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Evolution of Cybersecurity Architecture in India

Updated: Oct 9, 2023

"Cyber-related risks are a global threat of bloodless war. India can work towards giving the world a shield from the threat of cyber warfare." -PM Narendra Modi.

Cybersecurity and cyberwarfare have been in the spotlight for nearly a decade. In this digital world, these terms go hand in hand with increasing internet connectivity and the increasing number of ways to acquire digital weapons against a nation-state.

An illustration on the evolution of Cybersecurity Architecture in India in the past one decade.

Illustration by Geostrata

In simple terms, cybersecurity refers to the practice of applying technologies for the protection of internet-connected systems, networks, programmes, devices, and data from cyberattacks. It is a necessary condition of this global world to create a defensive policy for cyberwarfare. Cyberwarfare can be interpreted as politically motivated attacks by a nation-state through a network or computer-based systems.


There have been numerous cases of cyberattacks around the world, particularly in military and civil spaces. For instance, APT41, a Chinese state-sponsored hacking group, apparently hacked into six state government networks in the US between May 2021 and February 2022.

According to The Economic Times, India has been among the most vulnerable countries in terms of cyber attacks since the pandemic, as the digital transformation has both positive and negative effects.

The healthcare sector was the main target due to the development of vaccines and medications for COVID-19. The famous incident in this context is the ransomware attack on AIIMS Delhi. Other examples include the Air India Cyber Breach and the data leak of COVID patients. According to a recent study by the CyberRisk Alliance, there have been around 134 attacks per organisation on average in 2022.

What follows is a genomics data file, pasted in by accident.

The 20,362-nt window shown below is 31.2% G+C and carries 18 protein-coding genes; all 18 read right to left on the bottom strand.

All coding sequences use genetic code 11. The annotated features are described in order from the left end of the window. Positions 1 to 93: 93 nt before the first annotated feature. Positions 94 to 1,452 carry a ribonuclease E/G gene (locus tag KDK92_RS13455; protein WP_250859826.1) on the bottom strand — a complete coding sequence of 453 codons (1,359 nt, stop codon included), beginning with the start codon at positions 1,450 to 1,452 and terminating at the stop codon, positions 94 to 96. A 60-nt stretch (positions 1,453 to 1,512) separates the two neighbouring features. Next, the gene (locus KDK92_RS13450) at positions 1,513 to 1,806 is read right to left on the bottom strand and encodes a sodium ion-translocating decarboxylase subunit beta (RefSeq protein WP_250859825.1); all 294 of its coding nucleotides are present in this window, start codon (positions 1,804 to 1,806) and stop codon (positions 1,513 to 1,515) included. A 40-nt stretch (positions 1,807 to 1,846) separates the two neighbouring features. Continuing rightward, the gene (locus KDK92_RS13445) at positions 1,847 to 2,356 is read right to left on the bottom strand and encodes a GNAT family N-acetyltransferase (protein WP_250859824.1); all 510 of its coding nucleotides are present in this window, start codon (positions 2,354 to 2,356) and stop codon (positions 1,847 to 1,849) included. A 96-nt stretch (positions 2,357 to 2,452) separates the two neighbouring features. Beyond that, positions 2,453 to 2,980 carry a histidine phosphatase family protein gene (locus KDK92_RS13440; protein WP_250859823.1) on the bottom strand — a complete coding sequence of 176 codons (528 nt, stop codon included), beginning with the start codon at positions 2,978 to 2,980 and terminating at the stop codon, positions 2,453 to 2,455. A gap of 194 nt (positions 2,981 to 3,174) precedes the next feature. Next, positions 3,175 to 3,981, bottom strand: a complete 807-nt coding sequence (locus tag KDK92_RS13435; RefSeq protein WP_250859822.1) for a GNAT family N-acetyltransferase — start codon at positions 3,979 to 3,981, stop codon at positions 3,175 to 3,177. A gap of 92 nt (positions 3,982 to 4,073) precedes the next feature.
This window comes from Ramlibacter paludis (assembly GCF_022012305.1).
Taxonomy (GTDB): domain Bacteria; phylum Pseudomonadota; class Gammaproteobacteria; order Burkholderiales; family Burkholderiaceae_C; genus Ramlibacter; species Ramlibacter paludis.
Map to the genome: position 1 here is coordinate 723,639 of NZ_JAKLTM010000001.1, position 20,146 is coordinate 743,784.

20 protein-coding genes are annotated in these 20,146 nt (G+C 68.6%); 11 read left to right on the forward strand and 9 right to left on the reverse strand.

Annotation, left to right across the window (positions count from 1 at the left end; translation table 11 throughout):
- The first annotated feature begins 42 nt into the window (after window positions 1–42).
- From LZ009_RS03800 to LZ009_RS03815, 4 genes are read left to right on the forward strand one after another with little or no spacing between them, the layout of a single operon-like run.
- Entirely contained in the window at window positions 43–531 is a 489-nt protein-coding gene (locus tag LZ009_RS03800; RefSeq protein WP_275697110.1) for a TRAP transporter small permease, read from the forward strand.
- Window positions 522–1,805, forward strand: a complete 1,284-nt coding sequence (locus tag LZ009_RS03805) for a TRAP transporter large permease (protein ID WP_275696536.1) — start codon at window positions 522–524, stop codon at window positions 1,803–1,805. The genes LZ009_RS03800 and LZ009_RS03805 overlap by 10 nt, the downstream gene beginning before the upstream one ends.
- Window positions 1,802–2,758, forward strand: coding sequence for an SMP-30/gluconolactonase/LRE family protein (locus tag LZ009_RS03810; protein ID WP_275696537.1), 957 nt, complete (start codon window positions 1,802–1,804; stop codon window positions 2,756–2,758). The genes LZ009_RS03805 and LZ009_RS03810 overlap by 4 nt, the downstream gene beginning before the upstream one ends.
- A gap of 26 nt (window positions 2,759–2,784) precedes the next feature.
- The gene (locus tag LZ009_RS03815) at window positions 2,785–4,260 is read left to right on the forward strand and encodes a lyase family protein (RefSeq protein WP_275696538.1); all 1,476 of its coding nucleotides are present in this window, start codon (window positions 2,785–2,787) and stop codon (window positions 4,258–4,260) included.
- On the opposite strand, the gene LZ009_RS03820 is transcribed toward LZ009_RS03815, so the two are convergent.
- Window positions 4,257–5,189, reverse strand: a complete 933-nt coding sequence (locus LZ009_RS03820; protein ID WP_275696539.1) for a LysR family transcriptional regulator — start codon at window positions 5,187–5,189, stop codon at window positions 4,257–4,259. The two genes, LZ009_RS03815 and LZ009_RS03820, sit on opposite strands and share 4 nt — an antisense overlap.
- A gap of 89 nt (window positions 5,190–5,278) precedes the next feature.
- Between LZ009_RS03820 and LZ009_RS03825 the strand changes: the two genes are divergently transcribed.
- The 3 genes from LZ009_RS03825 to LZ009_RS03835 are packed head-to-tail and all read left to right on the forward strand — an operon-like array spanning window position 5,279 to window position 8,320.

Perpetual attacks from rivals and adversaries put India in a difficult situation in terms of cyber security. Hackers have even targeted India's critical infrastructure, like its nuclear power plants and its electric grid.

Widespread cybersecurity incidents have been distressing businesses, organizations, and individuals across India. In a report by the International Institute of South Asian Studies (IISS), India is ranked in the third tier in terms of cyber warfare capabilities. The same report further states that India has made "modest progress" in policymaking and developing doctrine to amplify cybersecurity.

The country lacks speed towards a broader approach to reforming cyber governance. India, however, fared well in terms of cyber intelligence capabilities. The report also praised the private sector for being more aware and vigilant on the topic of cybersecurity.

India has witnessed many serious and increasingly threatening cyberattacks in the recent past. For instance, in the month of November, the All India Institute of Medical Sciences (AIIMS), a critical health infrastructure, came under a cyber attack, which paralysed the servers of AIIMS Delhi and disabled all the online services for more than 15 days. In another instance, Indian banks have documented nearly 248 successful data breaches by hackers and criminals.